As I noted earlier, I've been blacklisted on MSNBC because I hurt Joe Scarborouth's fee fees. MSNBC president Phil Griffin claims it was because:
I just don't know how one could reasonably expect to be welcomed onto our network while publicly antagonizing one of our hosts at the same time.
Greg Sargent laughs at the absurdity of that Justification:
It's funny. I don't recall the chief of MSNBC publicly banning Liz Cheney from appearing on the network when she cut an entire Web video "publicly antagonizing" Keith Olbermann and Chris Matthews for allegedly being too frightened to debate her about terrorism:
See, conservatives are expected to demonize the media, and can always count on being granted a platform by the same major networks they hammer publicly on a regular basis. It's all part of the game, get it? But it seems Markos got publicly dressed down and banned by the president of the network, no less, all because he got under Scarborough's skin with a few nasty little Tweets.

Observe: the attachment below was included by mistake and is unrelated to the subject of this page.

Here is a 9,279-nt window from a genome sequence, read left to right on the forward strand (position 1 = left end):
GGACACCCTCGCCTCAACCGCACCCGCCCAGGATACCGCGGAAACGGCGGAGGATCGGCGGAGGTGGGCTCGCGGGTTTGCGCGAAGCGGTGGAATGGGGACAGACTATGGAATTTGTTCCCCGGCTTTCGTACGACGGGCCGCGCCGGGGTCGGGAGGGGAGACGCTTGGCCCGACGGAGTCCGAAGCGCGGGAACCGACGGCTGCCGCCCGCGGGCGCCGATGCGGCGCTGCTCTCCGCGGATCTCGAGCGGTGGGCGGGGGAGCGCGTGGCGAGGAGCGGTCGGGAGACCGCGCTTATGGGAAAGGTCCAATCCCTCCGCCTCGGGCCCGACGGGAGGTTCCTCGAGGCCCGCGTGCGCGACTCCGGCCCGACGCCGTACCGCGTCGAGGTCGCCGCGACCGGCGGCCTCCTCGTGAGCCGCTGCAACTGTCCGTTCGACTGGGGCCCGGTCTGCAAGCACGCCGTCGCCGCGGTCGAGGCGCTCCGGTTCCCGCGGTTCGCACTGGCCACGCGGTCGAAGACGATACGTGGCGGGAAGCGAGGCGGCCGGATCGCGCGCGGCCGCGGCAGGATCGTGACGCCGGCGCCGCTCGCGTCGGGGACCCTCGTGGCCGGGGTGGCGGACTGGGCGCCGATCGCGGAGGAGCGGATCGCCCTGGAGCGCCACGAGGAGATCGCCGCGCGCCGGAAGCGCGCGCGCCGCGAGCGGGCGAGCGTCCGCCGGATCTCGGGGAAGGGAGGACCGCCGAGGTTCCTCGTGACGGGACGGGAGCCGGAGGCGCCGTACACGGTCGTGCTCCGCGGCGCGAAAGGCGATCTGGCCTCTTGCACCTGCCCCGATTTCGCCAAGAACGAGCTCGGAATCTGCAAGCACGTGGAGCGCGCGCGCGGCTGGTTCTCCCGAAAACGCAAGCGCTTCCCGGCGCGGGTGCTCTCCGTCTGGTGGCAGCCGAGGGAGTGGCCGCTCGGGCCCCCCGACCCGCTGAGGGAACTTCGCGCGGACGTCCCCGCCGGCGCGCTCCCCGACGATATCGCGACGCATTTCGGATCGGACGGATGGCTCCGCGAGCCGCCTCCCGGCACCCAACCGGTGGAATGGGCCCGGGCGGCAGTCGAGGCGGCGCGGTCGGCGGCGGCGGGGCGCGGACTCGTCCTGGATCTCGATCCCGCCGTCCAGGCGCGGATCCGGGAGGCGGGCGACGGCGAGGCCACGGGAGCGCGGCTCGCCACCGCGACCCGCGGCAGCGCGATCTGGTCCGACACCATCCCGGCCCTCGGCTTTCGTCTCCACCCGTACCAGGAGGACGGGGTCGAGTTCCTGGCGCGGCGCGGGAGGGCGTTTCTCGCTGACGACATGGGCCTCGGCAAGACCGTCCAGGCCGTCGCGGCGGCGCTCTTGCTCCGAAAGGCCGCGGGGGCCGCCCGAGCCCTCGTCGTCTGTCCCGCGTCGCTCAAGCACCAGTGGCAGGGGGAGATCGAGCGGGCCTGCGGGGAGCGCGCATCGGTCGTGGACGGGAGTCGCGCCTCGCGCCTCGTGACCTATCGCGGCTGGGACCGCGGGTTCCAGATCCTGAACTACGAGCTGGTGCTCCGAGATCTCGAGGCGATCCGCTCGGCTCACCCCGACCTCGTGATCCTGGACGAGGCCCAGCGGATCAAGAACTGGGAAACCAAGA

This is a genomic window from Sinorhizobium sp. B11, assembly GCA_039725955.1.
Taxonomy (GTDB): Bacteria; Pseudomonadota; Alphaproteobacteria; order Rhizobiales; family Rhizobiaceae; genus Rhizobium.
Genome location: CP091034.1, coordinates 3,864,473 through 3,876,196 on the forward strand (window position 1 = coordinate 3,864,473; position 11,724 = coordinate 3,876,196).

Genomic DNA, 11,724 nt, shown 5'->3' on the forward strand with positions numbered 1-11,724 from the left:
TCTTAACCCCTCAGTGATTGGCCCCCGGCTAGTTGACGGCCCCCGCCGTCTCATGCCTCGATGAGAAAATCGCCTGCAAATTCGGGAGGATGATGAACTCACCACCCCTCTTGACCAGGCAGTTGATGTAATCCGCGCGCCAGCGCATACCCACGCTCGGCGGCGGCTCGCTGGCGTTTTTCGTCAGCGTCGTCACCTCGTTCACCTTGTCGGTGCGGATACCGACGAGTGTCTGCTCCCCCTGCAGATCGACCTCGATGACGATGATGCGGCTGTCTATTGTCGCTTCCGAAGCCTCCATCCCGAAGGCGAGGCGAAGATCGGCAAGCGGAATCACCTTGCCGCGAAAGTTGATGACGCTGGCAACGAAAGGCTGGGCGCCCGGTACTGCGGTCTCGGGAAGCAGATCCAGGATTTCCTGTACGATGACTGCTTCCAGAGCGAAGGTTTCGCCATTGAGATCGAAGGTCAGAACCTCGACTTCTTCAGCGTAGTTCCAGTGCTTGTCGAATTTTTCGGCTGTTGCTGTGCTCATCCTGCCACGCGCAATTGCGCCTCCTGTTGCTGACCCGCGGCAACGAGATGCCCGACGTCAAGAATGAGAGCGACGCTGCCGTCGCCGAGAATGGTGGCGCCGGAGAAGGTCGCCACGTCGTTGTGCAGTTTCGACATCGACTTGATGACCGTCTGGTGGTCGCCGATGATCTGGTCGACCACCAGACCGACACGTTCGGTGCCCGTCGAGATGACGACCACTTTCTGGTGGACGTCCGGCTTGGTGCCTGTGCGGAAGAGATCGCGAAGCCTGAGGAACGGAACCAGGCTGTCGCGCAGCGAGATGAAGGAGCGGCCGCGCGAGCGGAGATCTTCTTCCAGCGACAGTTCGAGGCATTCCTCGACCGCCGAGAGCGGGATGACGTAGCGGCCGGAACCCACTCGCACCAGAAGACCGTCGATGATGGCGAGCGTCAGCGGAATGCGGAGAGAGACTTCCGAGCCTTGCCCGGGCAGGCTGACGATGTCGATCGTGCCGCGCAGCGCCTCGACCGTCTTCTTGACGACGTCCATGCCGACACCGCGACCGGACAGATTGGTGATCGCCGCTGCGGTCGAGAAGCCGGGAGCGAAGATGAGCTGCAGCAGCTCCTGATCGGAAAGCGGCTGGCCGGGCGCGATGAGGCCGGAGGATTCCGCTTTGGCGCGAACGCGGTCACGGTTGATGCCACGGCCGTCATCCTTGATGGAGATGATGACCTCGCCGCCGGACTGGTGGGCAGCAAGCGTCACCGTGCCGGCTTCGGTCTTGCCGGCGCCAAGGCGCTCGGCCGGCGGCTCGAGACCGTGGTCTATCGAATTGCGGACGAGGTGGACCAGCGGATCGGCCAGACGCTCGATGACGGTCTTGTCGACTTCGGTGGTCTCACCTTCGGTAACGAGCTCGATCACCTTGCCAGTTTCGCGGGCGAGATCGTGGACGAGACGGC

That's pretty much it. Had I criticized Rachel or Keith or Ed, nothing would've happened. I've certainly criticized Chris Matthews in the past, and nothing happened. I've got confirmation from one producer of a prime time MSNBC show that there isn't any network-wide prohibition on Liz Cheney appearing on the air.
This is about Joe Scarborough, and the media double standard that allows you to criticize liberals all you want, but conservatives are off limits. Just ask Dave Weigel.
Update: MSNBC tried to talk me out of going public with this, between Griffin and another exec. But here's the thing -- neither Keith Olbermann nor Ed Schultz reached out. That spoke volumes to me, since they have my number, and I'm sure Griffin would've loved for them to intervene. But they didn't. What's that tell me? That they're fighting the good fight from the inside and have zero interest in doing Griffin's dirty work for him. They won't be able to comment on this for obvious reasons, but that doesn't mean they're not engaged.